Alex Corbisiero: 8
The scrum was the basis for England’s first half lead, as they won penalty after penalty. Corbisiero put in a titanic shift, and over the course of two games he has cemented himself as hands down the no.1 loosehead in the land.
Tom Youngs: 7
He is so small and strong that it is very difficult to knock him backwards. A couple of bustling runs in the loose proved this, and although a couple of line-outs went awry Youngs rounded off a largely successful Autumn with a good performance.
Dan Cole: 9
After the Australia match he was questioned, but how stupid that looks now. He has re-affirmed his quality with a couple of excellent showings, this one easily the best. Once again he was not only the cornerstone of the scrum, but managed to win a couple of turnovers at the breakdown. Once he gets over that ball, he is impossible to move.
Geoff Parling: 7
Not as destructive in the loose as he was last week, but he ran the line-out as well as ever and contributed to an immensely impressive forward effort. Never stopped running and typifies Lancaster’s never-say-die attitude that has been instilled.
Joe Launchbury: 9
The young lock has, in the space of 2 weeks, cemented his starting place. He will always come under pressure from Lawes, but the way he covers every blade of grass on the pitch is so impressive. Strong carries allied with an indefatigable work-rate meant his was easily one of the performances of the match.
Tom Wood: 9
Launchbury was everywhere, but Wood took it up another notch. His defensive effort was nothing short of epic, smashing black shirts back all day and leading a line that gave New Zealand no time or space to get into their usual free-flowing groove. Not only that but he carried strongly and, along with his back-row pals, bossed the breakdown in a manner the great McCaw would have been proud of himself. Far and away his best showing in a white shirt and a deserved MOTM.
Chris Robshaw: 8
It’s been an incredibly tough week for the captain, and it is a mark of his character that he bounced back with this effort against arguably the best team of all time. He led his men from the front, and along with Wood England seem to have a great balance in their back-row despite not having that out-and-out fetcher.
Ben Morgan: 8
The final part of a mammoth back-row triumvirate, Morgan completely outplayed his much-vaunted opposite number Read. The best part of this performance wass that you sense there is still more to come from Morgan – an exciting prospect for the years to come.
Ben Youngs: 8
A couple of wayward box-kicks in the first half took nothing away from Youngs’ enthusiasm. He got in the face of his opposite number Smith, which contributed to a torrid afternoon for the All Black 9. Showed all of his pace in a searing break towards the end of the game, and his service was generally good. Like most others, his best performance of the series.
Owen Farrell: 8
He did everything that England asked of him. Not as complete a footballer as his replacement Burns, who you suspect is the long-term answer at 10, but Farrell’s distribution was better than last week and he had ice in his veins to kick flawlessly in the first half to give England a healthy lead going into the break. A couple of missed kicks in the second half could not detract from what was an overwhelmingly positive return to the starting line-up.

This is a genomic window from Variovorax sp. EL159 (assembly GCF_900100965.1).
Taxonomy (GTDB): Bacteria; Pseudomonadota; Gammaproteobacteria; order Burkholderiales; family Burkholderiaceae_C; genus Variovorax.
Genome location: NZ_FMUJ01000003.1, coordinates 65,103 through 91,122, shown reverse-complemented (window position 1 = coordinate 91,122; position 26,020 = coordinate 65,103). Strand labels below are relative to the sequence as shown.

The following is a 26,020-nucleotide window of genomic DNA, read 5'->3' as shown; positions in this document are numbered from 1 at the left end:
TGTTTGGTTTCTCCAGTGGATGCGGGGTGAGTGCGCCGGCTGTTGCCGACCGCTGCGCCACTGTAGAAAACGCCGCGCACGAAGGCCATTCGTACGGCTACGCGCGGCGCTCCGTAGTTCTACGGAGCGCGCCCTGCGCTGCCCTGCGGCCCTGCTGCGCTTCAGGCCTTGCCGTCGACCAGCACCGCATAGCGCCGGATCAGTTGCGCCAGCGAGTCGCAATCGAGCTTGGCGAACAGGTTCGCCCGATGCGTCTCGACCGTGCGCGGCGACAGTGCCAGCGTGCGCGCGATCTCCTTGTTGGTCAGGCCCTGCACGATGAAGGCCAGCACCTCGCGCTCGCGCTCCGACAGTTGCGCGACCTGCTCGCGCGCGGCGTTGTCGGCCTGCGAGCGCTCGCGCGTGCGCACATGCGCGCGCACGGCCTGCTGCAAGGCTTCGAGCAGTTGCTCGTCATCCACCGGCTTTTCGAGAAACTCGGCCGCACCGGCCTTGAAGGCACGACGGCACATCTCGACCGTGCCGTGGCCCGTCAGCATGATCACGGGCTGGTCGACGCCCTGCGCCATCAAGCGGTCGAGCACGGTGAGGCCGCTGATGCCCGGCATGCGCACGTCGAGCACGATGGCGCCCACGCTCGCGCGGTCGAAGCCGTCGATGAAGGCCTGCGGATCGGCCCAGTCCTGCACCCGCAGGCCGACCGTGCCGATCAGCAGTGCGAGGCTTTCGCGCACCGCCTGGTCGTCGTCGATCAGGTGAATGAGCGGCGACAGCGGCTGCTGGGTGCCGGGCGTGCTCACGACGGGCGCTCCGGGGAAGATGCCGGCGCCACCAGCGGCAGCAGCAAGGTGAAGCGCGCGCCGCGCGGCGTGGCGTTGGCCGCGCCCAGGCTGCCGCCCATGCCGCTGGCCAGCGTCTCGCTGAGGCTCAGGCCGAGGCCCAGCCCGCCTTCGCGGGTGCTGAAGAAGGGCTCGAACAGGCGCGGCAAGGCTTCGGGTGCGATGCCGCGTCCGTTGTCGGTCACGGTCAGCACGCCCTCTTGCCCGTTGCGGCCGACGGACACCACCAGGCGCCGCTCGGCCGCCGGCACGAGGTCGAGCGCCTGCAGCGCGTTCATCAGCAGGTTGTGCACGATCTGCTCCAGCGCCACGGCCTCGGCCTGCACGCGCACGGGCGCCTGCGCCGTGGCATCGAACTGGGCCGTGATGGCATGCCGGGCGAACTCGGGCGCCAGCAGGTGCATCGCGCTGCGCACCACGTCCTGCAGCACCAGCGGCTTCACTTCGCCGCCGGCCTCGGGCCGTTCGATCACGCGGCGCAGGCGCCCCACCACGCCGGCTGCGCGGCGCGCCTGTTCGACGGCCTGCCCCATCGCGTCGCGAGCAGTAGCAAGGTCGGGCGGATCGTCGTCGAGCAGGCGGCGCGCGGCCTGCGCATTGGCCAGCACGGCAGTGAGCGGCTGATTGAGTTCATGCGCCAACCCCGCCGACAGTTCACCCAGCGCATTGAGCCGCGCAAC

Mike Brown: 8
He may not be the most exciting winger ever, but Brown just never knows when to give up. On countless occasions he looked like running up blind allies, only to emerge with several metres gained and the crowd roaring in appreciation.
Brad Barritt: 8
Finally, when he needed it most, Barritt showed some attacking nous to go with his undoubted ability in defence. Kieran Read, an incredibly athletic no.8, couldn’t lay a finger on him as he stormed onto Farrell’s pass and ghosted outside him, exchanging the ball with Tuilagi before crashing over the line. The question is, can he show this kind of form every week or was it a one-off?
Manu Tuilagi: 9
What a game for Tuilagi, who out-Nonued Ma’a Nonu himself. Set up two tries, one with a beautiful offload to Barritt after some strong support running, the other with a barnstorming run through 3 New Zealand tacklers before giving a beautifully timed and weighted pass to Ashton. He was also very solid in defence, putting in a couple of huge hits to take the wind out of building All Black attacks.
Chris Ashton: 7
Ashton looked almost back to his best this weekend, but there is still a little way to go. He will never lose that innate ability to run great support lines, which was in evidence for his try when he followed Tuilagi and gratefully received his pass to Ash-splash his way over the line. He did, however, fluff a couple of easily catchable passes and was found wanting in defence with some flaky tackling on occasion. Still, an encouraging performance from England’s golden boy of wing play.
Alex Goode: 8
Goode’s autumn came to an end with another consummate performance, and one which left Foden with a lot to do if he is to regain this jersey when he returns from injury. One break from his own 22, in which he danced round the great Dan Carter, was particularly outstanding. Aside from his footwork he has great distribution skills, a booming boot and an appreciation of space that seems to give him so much time on the ball. One of the finds of the series for England.
The substitution strategy was slightly surprising at the time, particularly with Freddie Burns coming on at a time when control was needed. But Burns was superb, trying his luck as expected, but doing the basics like kicking goals and fizzing flat passes out wide. Courtney Lawes also made a couple of carries, adding fresh legs in the pack along with David Paice and James Haskell, whilst Danny Care was pretty good as well.